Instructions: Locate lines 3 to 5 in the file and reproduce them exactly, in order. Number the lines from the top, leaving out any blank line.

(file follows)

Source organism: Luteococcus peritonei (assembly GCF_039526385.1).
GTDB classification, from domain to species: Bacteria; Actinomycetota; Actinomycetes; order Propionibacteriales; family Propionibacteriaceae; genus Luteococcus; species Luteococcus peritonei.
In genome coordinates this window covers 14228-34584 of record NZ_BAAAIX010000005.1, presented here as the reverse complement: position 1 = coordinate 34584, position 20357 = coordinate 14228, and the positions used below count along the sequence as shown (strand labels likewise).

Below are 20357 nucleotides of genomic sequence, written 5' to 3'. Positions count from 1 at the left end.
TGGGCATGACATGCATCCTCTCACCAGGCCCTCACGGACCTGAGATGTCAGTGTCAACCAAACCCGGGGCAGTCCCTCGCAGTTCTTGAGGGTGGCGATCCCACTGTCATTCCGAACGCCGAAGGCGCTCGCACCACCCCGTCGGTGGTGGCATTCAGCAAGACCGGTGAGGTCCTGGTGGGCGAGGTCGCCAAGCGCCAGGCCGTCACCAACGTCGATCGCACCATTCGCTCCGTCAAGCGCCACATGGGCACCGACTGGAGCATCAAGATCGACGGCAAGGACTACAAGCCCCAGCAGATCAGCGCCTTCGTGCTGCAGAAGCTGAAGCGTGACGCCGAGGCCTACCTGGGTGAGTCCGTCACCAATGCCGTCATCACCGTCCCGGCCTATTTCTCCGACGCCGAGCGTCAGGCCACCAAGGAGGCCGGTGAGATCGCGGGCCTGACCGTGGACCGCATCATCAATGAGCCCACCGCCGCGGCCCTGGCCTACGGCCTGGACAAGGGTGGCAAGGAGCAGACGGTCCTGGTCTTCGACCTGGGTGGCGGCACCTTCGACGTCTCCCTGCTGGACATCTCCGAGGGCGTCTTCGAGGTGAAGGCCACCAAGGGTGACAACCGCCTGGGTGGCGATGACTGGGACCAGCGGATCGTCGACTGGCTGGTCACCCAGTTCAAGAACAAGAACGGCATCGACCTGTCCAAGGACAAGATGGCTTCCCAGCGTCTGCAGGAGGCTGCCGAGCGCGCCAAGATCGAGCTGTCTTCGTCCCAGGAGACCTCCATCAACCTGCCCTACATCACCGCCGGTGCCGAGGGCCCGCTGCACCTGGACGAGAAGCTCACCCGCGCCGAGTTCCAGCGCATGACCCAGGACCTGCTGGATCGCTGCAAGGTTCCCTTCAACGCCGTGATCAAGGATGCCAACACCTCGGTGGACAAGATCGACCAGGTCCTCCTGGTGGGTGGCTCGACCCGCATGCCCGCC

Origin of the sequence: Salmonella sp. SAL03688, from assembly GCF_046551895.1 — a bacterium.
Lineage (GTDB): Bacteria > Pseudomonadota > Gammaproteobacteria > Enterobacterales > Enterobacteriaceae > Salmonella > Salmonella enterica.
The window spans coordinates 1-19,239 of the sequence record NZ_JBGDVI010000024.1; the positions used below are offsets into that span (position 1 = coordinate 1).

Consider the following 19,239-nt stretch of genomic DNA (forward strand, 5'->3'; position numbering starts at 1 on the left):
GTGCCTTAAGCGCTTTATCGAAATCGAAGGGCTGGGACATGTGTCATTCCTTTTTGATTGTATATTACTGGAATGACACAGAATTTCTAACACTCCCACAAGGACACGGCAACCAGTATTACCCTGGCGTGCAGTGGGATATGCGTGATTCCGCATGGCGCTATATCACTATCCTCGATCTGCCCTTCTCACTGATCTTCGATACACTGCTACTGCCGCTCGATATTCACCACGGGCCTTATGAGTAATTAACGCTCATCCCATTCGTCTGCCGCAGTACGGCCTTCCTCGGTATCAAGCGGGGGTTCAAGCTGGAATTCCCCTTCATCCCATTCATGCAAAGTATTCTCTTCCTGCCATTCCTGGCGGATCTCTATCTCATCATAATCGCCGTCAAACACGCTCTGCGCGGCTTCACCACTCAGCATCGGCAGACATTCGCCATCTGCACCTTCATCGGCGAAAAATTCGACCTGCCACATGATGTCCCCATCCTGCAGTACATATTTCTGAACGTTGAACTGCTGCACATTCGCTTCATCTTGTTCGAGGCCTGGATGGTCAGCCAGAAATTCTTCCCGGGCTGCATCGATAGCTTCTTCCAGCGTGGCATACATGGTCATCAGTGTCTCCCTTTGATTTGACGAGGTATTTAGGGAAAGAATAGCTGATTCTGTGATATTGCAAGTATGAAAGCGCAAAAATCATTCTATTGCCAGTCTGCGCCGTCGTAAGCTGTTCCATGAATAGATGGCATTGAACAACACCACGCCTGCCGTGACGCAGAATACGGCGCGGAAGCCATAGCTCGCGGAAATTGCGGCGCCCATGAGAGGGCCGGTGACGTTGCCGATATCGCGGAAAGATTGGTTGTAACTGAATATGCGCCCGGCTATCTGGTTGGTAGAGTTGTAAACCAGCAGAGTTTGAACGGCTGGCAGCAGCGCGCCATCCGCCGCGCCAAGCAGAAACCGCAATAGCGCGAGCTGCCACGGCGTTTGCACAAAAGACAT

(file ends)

In genome coordinates this window covers 14228-34584 of record NZ_BAAAIX010000005.1, presented here as the reverse complement: position 1 = coordinate 34584, position 20357 = coordinate 14228, and the positions used below count along the sequence as shown (strand labels likewise).

Below are 20357 nucleotides of genomic sequence, written 5' to 3'. Positions count from 1 at the left end.
TGGGCATGACATGCATCCTCTCACCAGGCCCTCACGGACCTGAGATGTCAGTGTCAACCAAACCCGGGGCAGTCCCTCGCAGTTCTTGAGGGTGGCGATCCCACTGTCATTCCGAACGCCGAAGGCGCTCGCACCACCCCGTCGGTGGTGGCATTCAGCAAGACCGGTGAGGTCCTGGTGGGCGAGGTCGCCAAGCGCCAGGCCGTCACCAACGTCGATCGCACCATTCGCTCCGTCAAGCGCCACATGGGCACCGACTGGAGCATCAAGATCGACGGCAAGGACTACAAGCCCCAGCAGATCAGCGCCTTCGTGCTGCAGAAGCTGAAGCGTGACGCCGAGGCCTACCTGGGTGAGTCCGTCACCAATGCCGTCATCACCGTCCCGGCCTATTTCTCCGACGCCGAGCGTCAGGCCACCAAGGAGGCCGGTGAGATCGCGGGCCTGACCGTGGACCGCATCATCAATGAGCCCACCGCCGCGGCCCTGGCCTACGGCCTGGACAAGGGTGGCAAGGAGCAGACGGTCCTGGTCTTCGACCTGGGTGGCGGCACCTTCGACGTCTCCCTGCTGGACATCTCCGAGGGCGTCTTCGAGGTGAAGGCCACCAAGGGTGACAACCGCCTGGGTGGCGATGACTGGGACCAGCGGATCGTCGACTGGCTGGTCACCCAGTTCAAGAACAAGAACGGCATCGACCTGTCCAAGGACAAGATGGCTTCCCAGCGTCTGCAGGAGGCTGCCGAGCGCGCCAAGATCGAGCTGTCTTCGTCCCAGGAGACCTCCATCAACCTGCCCTACATCACCGCCGGTGCCGAGGGCCCGCTGCACCTGGACGAGAAGCTCACCCGCGCCGAGTTCCAGCGCATGACCCAGGACCTGCTGGATCGCTGCAAGGTTCCCTTCAACGCCGTGATCAAGGATGCCAACACCTCGGTGGACAAGATCGACCAGGTCCTCCTGGTGGGTGGCTCGACCCGCATGCCCGCC